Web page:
West Nile found in Monroe County

The Monroe County Health Department collected a mosquito batch that tested positive for West Nile virus on June 29 in Waterloo.

West Nile virus activity is largely dependent on the weather and as the summer’s temperatures rise, mosquitoes carrying West Nile virus are more active. Weeks of rain and flooding in southern Illinois have made conditions ripe for mosquitoes.

Floodwater mosquitoes typically appear approximately two weeks after heavy rains and flooding. While a floodwater mosquito can be a vicious biter, a nuisance and will commonly fly 10 or more miles from where it hatched, these mosquitoes have not been significant disease carriers to humans in Illinois.

However, as floodwaters recede into ditches, catch basins or other areas where the waters sits stagnant, house mosquitoes will find these conditions optimal for egg laying and do not travel long distances. House mosquitoes can be infected with the West Nile Virus.

Eggs are laid on or just above the water surface, where they usually hatch within two to three days.  The West Nile virus is transmitted through the bite of a mosquito that has picked up the virus by feeding on an infected bird. Most people with the virus have no clinical symptoms of illness, but some may become ill three to 15 days after the bite of an infected mosquito.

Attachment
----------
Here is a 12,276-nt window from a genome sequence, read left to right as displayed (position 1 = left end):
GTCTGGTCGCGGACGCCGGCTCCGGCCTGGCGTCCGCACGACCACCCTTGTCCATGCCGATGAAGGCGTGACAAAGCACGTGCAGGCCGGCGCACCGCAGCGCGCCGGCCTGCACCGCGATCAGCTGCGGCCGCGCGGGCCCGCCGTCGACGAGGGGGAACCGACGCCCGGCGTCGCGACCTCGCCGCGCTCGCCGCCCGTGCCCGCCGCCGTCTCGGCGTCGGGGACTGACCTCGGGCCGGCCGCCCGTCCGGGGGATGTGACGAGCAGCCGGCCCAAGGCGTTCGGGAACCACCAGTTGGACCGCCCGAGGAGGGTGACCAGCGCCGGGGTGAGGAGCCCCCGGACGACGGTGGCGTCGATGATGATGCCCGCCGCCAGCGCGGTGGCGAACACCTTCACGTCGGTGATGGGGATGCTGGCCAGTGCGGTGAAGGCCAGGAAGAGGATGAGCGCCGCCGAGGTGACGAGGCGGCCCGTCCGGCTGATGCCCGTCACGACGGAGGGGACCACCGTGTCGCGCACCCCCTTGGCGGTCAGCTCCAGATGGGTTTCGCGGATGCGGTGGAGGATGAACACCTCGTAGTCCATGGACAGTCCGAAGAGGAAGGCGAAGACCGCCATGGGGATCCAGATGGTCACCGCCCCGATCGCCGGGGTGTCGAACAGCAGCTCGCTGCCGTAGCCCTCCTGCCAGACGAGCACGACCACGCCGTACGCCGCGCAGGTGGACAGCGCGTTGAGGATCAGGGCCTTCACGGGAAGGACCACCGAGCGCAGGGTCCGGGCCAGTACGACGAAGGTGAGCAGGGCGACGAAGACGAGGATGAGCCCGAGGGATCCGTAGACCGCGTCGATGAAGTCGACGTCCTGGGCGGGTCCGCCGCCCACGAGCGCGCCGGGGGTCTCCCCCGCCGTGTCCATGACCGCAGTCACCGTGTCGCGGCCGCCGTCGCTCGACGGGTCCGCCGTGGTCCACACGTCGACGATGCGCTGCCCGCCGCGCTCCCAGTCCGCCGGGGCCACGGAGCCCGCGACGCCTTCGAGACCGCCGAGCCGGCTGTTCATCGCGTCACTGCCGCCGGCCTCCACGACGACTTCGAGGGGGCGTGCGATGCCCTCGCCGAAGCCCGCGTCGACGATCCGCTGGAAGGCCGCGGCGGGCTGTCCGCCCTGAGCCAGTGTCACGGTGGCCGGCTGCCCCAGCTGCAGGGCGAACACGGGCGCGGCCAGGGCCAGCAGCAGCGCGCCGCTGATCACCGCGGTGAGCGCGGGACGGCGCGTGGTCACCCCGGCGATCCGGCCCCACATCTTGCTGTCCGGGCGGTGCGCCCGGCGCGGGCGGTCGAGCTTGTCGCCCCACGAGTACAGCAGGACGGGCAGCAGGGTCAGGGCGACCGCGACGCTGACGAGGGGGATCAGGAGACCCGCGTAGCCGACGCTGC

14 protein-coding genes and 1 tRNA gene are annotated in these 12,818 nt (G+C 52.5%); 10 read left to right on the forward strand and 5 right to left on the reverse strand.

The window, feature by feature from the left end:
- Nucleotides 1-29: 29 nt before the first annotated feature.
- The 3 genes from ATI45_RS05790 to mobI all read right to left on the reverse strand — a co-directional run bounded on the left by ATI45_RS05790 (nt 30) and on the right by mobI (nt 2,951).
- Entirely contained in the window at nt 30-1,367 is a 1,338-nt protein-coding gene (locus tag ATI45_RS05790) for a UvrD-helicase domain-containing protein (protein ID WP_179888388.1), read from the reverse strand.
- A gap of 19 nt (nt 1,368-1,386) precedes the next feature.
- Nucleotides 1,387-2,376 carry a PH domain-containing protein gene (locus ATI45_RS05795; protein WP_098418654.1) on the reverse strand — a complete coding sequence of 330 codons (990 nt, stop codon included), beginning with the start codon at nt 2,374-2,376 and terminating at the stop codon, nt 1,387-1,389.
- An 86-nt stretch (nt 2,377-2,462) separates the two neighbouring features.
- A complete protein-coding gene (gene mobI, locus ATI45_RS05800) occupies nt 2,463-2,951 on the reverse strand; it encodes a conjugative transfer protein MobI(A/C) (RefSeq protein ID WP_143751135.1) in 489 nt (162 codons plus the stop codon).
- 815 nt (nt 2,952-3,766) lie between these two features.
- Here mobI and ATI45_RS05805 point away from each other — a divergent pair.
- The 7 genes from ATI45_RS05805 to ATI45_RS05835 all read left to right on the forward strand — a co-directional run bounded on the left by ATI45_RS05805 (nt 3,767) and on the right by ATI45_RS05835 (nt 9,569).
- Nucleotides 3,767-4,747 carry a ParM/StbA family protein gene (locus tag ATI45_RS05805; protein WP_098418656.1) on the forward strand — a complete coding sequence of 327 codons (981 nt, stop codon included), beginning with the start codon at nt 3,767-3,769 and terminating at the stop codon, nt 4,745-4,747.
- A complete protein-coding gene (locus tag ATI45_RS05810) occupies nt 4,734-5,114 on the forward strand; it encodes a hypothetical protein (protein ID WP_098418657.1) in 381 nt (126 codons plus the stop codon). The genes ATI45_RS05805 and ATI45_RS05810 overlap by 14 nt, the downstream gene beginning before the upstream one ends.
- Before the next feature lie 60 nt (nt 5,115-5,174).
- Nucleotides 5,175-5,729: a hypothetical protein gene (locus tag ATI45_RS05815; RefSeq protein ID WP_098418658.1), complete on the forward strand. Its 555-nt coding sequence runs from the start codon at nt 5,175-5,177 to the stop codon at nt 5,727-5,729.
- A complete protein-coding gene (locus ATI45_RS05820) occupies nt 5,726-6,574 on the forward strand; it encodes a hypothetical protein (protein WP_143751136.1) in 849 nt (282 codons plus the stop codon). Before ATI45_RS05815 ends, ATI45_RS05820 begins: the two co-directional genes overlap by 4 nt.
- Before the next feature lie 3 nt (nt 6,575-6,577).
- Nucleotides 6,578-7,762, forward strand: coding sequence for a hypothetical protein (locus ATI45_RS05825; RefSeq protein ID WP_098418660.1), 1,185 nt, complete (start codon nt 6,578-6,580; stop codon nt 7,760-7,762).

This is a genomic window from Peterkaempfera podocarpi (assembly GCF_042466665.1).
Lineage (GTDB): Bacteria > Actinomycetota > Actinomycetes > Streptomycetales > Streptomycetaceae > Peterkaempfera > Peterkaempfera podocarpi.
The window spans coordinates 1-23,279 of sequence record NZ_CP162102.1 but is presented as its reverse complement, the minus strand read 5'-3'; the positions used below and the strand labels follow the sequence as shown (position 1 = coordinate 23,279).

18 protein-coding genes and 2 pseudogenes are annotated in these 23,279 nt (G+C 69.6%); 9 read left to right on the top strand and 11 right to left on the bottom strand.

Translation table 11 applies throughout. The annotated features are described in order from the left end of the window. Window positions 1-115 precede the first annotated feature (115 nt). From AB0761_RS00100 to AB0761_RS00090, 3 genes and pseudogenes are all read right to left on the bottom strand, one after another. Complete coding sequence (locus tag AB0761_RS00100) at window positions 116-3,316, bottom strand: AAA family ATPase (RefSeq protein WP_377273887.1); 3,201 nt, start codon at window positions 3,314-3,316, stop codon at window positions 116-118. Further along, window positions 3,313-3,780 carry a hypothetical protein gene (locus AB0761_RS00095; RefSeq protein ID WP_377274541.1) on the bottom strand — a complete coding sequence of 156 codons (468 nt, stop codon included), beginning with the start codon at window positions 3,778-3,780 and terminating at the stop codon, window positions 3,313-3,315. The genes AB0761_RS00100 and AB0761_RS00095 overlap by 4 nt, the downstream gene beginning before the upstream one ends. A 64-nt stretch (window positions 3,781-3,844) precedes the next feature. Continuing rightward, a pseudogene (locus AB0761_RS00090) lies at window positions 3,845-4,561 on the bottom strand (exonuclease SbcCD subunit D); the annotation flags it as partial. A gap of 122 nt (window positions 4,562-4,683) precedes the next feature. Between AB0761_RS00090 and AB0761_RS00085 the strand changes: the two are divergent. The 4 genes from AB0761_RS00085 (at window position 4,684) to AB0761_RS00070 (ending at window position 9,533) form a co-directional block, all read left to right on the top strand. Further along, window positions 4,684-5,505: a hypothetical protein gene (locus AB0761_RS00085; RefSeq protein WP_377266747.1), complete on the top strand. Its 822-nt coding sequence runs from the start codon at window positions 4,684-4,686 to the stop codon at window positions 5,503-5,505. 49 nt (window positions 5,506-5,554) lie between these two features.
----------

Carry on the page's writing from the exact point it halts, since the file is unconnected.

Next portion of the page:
Common symptoms include fever, nausea, headache and muscle aches.  Symptoms may last from a few days to a few weeks. However, four out of five people infected with West Nile virus will not show any symptoms. In rare cases, severe illness including meningitis or encephalitis, or even death, can occur. People older than 50 and immunocompromised individuals are at higher risk for severe illness from West Nile Virus.

The Monroe County Health Department continues to conduct surveillance for West Nile virus in the county with testing of mosquito batches, dead crows, blue jays, robins and other perching birds. People who observe a sick or dying crow, blue jay, robin or other perching bird should contact  the health department to determine if the bird will be picked up for testing.

What is the best way to reduce populations of mosquitoes?

The first and best defense against these pests and the illnesses they may carry is to eliminate the places where they breed. Here are a few suggestions:
• Remove or empty water in old tires, tin cans, buckets, drums, bottles or other places where mosquitoes might breed. Check clogged gutters and flat roofs that may have poor drainage. Make sure cisterns, cesspools, septic tanks, fire barrels, rain barrels and trash containers are covered tightly with a lid or with 16-mesh screen.
• Empty plastic wading pools at least once a week and store indoors when not in use. Unused swimming pools should be covered or drained during the mosquito season. (Note: If you choose to drain your pool, be sure the hydrostatic relief valve is open in order to keep it from floating out of the ground if the water table rises.)
• Change the water in bird baths and plant pots or drip trays at least twice each week.
• Store boats covered or upside down, or remove rainwater weekly.
• Empty your pet’s water bowl daily.